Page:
Call for Research proposals
Portsmouth, England, 8 September 2021
This international forum is designed for emerging scholars of all ages and career stages, including doctoral degree students, new faculty and other emerging accounting researchers who have an interest in accounting history, and who seek to obtain feedback from senior faculty members on their historical accounting research projects in an intellectually stimulating environment.
The Accounting History International Emerging Scholars’ Colloquium (AHIESC) will be held as part of the eleventh Accounting History International Conference (11AHIC) being held in Portsmouth, England during 8-10 September 2021. The AHIESC will be conducted during the first day of the 11AHIC, prior to registration and the opening sessions and welcome reception, enabling the participating emerging scholars to present their research proposals.
A panel of experienced accounting history scholars will comment on the formal presentations made by each participant and offer constructive advice and encouragement to all presenters.
The University has good links with Visit Portsmouth, the local tourist information centre, which can provide assistance in securing good accommodation rates for conference attendees.
As well as smaller hotels and B&Bs, we have a number of larger hotels including:
- The Holiday Inn Express (Gunwharf Quays) 130 rooms
- The Holiday Inn (Pembroke Road) 166 rooms.
- The Queens Hotel (Clarence Parade) 115 rooms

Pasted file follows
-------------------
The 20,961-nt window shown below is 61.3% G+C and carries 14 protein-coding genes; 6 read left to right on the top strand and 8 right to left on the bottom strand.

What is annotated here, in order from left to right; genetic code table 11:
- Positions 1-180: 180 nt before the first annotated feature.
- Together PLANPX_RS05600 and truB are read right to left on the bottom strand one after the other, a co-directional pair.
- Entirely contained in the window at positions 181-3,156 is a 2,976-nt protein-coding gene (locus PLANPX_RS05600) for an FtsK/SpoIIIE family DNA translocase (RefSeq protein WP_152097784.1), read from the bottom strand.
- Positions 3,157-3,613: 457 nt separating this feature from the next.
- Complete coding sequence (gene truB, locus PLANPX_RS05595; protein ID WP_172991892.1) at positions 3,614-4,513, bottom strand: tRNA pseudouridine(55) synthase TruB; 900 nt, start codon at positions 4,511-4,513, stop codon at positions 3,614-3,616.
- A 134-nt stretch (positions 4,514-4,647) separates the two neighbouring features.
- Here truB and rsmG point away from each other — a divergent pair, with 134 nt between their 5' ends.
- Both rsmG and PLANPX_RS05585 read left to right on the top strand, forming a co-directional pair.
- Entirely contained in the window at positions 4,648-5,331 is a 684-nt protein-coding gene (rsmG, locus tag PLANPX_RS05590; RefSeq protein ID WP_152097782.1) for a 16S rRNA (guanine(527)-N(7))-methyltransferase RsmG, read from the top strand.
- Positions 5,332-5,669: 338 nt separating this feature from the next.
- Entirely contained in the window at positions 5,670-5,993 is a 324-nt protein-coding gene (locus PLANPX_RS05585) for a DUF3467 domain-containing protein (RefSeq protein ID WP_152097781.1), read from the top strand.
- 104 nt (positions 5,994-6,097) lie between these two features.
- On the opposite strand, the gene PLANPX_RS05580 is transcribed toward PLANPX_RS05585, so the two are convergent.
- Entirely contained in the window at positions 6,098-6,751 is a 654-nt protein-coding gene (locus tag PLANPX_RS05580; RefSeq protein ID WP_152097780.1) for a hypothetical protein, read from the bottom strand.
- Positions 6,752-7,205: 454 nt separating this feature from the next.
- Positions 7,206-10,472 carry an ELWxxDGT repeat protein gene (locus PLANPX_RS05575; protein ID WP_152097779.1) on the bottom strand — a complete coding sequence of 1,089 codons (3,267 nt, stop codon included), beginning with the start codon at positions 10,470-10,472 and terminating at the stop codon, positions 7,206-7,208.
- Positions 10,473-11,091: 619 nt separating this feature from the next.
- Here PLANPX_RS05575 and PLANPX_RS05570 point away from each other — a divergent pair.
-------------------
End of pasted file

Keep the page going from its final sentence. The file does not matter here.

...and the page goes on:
- The Ibis (City Centre) 120 rooms [60 triples, 54 doubles, 6 twins]
All these are located 15 minutes (or less) walk from the proposed Conference venues.
Please note, these hotel prices are indicative based on current and projected prices. Actual costs may vary.
We can also offer some limited Campus accommodation at the following rates as of summer 2019- this rate will vary in Sep 2021:
- Single en-suite with breakfast - @ £55 per person per night
Any available student accommodation will be booked through the online store at the time of registering for the conference.
For more information email email@example.com
Portsmouth has one of the greatest maritime heritages in the world. The University is located close to the Historic Dockyard, including the world-famous ships Mary Rose, HMS Victory, and HMS Warrior 1860, modern day naval battleships, and the National Museum of the Royal Navy.
There is a strong literary heritage in Portsmouth, being the birthplace of both the world-famous author Charles Dickens and the fictional detective Sherlock Holmes. Both are commemorated in the Charles Dickens Birthplace Museum and the ‘Study in Sherlock’ exhibition at the Portsmouth Museum respectively. Portsmouth is home to several castles and forts, including Southsea Castle, the Round Tower, and the Square Tower.
The more modern Spinnaker Tower at Gun Wharf is stunning. Standing at 170m in height, the tower is taller than the London Eye, Big Ben, and the Blackpool Tower. It offers wonderful views over Portsmouth and the English Channel. Portsmouth also has two cathedrals and many churches, including the Garrison Church which was bombed in World War Two.